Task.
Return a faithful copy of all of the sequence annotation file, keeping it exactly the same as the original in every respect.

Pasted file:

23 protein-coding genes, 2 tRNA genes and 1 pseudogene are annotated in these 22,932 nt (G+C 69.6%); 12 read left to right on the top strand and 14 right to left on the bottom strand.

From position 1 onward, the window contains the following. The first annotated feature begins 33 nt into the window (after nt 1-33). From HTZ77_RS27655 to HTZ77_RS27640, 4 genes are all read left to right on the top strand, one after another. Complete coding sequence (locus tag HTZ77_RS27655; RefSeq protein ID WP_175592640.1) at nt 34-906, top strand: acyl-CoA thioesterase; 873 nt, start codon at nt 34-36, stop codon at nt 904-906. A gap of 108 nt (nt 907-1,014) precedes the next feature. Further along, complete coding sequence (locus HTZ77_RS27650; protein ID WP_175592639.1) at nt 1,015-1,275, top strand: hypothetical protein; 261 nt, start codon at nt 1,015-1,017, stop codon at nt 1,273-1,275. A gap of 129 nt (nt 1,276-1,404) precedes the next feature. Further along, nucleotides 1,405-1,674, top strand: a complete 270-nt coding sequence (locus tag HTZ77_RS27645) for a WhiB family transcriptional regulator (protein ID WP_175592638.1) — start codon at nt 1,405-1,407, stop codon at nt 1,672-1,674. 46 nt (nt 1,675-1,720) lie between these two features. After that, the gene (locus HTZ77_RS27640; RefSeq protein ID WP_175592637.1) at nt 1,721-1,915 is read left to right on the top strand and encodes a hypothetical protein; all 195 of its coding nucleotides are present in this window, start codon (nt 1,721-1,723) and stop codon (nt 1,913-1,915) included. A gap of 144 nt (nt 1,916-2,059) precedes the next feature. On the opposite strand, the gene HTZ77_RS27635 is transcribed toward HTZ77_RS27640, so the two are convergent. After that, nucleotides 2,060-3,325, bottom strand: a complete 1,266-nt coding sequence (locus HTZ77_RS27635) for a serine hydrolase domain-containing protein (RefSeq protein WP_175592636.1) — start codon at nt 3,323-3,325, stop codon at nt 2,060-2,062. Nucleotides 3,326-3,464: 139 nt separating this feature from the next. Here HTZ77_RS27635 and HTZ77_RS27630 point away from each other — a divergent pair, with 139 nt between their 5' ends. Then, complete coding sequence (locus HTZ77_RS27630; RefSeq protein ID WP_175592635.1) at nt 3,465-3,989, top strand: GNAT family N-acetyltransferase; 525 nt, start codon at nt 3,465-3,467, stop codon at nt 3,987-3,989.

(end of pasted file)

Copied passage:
23 protein-coding genes, 2 tRNA genes and 1 pseudogene are annotated in these 22,932 nt (G+C 69.6%); 12 read left to right on the top strand and 14 right to left on the bottom strand.

From position 1 onward, the window contains the following. The first annotated feature begins 33 nt into the window (after nt 1-33). From HTZ77_RS27655 to HTZ77_RS27640, 4 genes are all read left to right on the top strand, one after another. Complete coding sequence (locus tag HTZ77_RS27655; RefSeq protein ID WP_175592640.1) at nt 34-906, top strand: acyl-CoA thioesterase; 873 nt, start codon at nt 34-36, stop codon at nt 904-906. A gap of 108 nt (nt 907-1,014) precedes the next feature. Further along, complete coding sequence (locus HTZ77_RS27650; protein ID WP_175592639.1) at nt 1,015-1,275, top strand: hypothetical protein; 261 nt, start codon at nt 1,015-1,017, stop codon at nt 1,273-1,275. A gap of 129 nt (nt 1,276-1,404) precedes the next feature. Further along, nucleotides 1,405-1,674, top strand: a complete 270-nt coding sequence (locus tag HTZ77_RS27645) for a WhiB family transcriptional regulator (protein ID WP_175592638.1) — start codon at nt 1,405-1,407, stop codon at nt 1,672-1,674. 46 nt (nt 1,675-1,720) lie between these two features. After that, the gene (locus HTZ77_RS27640; RefSeq protein ID WP_175592637.1) at nt 1,721-1,915 is read left to right on the top strand and encodes a hypothetical protein; all 195 of its coding nucleotides are present in this window, start codon (nt 1,721-1,723) and stop codon (nt 1,913-1,915) included. A gap of 144 nt (nt 1,916-2,059) precedes the next feature. On the opposite strand, the gene HTZ77_RS27635 is transcribed toward HTZ77_RS27640, so the two are convergent. After that, nucleotides 2,060-3,325, bottom strand: a complete 1,266-nt coding sequence (locus HTZ77_RS27635) for a serine hydrolase domain-containing protein (RefSeq protein WP_175592636.1) — start codon at nt 3,323-3,325, stop codon at nt 2,060-2,062. Nucleotides 3,326-3,464: 139 nt separating this feature from the next. Here HTZ77_RS27635 and HTZ77_RS27630 point away from each other — a divergent pair, with 139 nt between their 5' ends. Then, complete coding sequence (locus HTZ77_RS27630; RefSeq protein ID WP_175592635.1) at nt 3,465-3,989, top strand: GNAT family N-acetyltransferase; 525 nt, start codon at nt 3,465-3,467, stop codon at nt 3,987-3,989.